ACT have a team of dedicated volunteers who often give their time to say thank you for the care they experienced at our hospitals. Their roles include, Fundraising Volunteers, who help to raise awareness of ACT, in their communities and/or the hospital as well as Office Volunteers, who support us with administration tasks.

This case study has been written by the new Volunteer Coordinator.

The need

My role as Volunteer Coordinator is new for ACT. I joined a year and a half ago and got in touch with the CCVS for support in re-envisioning how ACT involve volunteers and to put in place a formal volunteer programme.
The ACT volunteer team at the Chariots of Fire race 2019

What was done

The CCVS have supported ACT in developing its volunteer programme through the Volunteer Management forums, training and 1-on-1 advice. The Volunteer Manager Forums have provided a welcoming environment to talk to others in similar roles to myself as well as giving a valuable opportunity to learn from how they work with their volunteers. In addition, I have attended training sessions, in-person and online, on topics such as volunteer recruitment, supervision skills and legal issues. This has helped to build my knowledge base and develop a reference library of good practice guidance, that I can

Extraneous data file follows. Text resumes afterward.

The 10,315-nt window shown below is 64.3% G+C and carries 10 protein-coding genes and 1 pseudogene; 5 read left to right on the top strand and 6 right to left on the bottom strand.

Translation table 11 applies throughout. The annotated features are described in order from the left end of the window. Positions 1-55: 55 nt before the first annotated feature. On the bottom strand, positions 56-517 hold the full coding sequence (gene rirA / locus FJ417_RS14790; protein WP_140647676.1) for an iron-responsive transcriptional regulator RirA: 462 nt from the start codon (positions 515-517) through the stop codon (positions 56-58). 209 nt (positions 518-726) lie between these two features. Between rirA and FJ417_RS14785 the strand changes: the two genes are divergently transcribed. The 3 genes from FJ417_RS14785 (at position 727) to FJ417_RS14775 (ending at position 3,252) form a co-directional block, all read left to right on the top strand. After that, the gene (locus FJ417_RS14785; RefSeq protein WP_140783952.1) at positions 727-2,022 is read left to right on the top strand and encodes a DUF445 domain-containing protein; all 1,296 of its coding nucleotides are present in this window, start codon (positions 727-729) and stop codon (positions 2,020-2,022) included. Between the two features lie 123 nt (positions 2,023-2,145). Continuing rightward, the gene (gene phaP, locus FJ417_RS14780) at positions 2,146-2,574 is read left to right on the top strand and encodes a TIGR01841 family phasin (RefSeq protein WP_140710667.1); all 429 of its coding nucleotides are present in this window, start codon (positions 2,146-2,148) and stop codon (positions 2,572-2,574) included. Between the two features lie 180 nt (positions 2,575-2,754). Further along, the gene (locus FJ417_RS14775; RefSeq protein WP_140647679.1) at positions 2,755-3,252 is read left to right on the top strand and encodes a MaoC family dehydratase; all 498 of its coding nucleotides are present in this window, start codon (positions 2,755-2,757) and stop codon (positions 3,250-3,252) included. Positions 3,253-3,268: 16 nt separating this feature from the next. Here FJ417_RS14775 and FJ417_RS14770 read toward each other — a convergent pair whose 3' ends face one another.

share with colleagues and use on a regular basis. Finally, and importantly, being able to ask for expert advice from the CCVS on a 1-on-1 basis, is extremely helpful. The team have always provided informed and considered feedback quickly and professionally and this has been invaluable when working on bigger projects, such as putting in place the charity’s first Volunteer Policy.

The Impact/change 

The CCVS has helped ACT put in place a supportive supervision structure for our volunteers, introduce a Volunteer Policy and has given me greater confidence in championing the need for a considered approach to volunteer recruitment and management. ACT is now able to grow and extend the reach of the volunteer team whilst having a structure in place that ensures existing volunteers are valued and provided with development opportunities.